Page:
The term weapons of mass destruction (WMD) represents more than just the chemical, biological, radiological, and nuclear (CBRN) weapons that it commonly indicates. It also represents a threat paradigm. There is a longstanding, bipartisan agreement about the U.S. security environment dating back to the end of the Cold War that CBRN weapons in the hands of certain states and violent non-state actors pose one of the greatest threats to U.S. national security. Use of such weapons, though often viewed as having a low probability, have been given high priority due to their potential for significant impact.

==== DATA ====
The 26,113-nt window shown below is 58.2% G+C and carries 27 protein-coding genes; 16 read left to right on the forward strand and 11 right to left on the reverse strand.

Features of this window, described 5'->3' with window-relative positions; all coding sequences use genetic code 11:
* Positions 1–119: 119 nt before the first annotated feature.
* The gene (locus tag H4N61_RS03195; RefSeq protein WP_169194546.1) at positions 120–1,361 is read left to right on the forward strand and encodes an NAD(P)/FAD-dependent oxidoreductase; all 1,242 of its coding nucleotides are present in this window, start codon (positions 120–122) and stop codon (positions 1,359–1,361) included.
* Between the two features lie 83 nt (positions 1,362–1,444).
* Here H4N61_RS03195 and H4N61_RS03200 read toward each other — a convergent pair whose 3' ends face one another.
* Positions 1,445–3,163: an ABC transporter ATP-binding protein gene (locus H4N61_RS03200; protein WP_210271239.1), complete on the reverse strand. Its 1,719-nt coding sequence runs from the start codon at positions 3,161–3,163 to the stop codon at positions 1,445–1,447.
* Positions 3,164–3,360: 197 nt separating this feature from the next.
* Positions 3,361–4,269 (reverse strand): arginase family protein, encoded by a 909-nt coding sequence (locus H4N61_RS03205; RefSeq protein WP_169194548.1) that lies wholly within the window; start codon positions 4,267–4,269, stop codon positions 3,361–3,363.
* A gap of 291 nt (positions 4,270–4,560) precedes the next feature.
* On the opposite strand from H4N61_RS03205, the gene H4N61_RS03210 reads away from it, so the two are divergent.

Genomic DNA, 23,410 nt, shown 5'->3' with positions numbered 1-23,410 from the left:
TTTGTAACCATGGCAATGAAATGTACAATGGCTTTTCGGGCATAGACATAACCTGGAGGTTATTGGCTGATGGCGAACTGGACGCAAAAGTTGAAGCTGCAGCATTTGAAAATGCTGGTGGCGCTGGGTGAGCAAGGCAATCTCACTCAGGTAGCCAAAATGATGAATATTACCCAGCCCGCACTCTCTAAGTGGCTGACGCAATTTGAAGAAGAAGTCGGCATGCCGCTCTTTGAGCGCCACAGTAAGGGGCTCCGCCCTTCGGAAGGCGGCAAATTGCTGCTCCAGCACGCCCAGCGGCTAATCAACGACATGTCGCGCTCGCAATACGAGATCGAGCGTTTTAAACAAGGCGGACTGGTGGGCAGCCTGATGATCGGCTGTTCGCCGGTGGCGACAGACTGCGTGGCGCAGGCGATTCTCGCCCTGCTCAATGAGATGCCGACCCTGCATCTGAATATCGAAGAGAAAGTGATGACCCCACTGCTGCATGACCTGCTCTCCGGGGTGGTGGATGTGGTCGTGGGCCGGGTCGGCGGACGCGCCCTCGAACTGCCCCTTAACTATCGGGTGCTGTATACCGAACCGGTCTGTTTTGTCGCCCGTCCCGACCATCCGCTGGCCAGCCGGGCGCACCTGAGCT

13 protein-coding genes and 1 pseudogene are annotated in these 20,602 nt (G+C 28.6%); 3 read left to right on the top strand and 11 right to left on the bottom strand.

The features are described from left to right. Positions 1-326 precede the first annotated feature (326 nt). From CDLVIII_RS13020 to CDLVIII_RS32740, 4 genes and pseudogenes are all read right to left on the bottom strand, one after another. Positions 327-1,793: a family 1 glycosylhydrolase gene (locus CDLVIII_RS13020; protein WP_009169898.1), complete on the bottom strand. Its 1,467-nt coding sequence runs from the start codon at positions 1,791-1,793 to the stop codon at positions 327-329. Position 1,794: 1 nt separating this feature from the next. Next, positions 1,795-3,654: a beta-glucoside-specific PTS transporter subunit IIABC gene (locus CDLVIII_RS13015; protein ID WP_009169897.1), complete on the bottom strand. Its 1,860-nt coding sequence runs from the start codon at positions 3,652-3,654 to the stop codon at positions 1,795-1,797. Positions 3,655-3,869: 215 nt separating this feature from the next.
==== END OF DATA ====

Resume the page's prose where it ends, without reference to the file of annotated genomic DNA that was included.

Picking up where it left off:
And yet, both the term and threat paradigm may no longer be an ideal fit for the threats of the 21st century. CBRN weapons can be used in ways that cause very limited effects to world-changing destruction, and everything in between. The term WMD therefore may not be helpful in thinking about the cases of their use in recent decades, in which both state and violent non-state actors have seemed to favor tactical use of CBRN with tailored effects. Most recent attacks have involved the use of chemical weapons for assassination attempts (by Russia and North Korea) or for use in civil war in attacks on targeted neighborhoods (in Syria’s case), and to drive disproportionate psychological damage.
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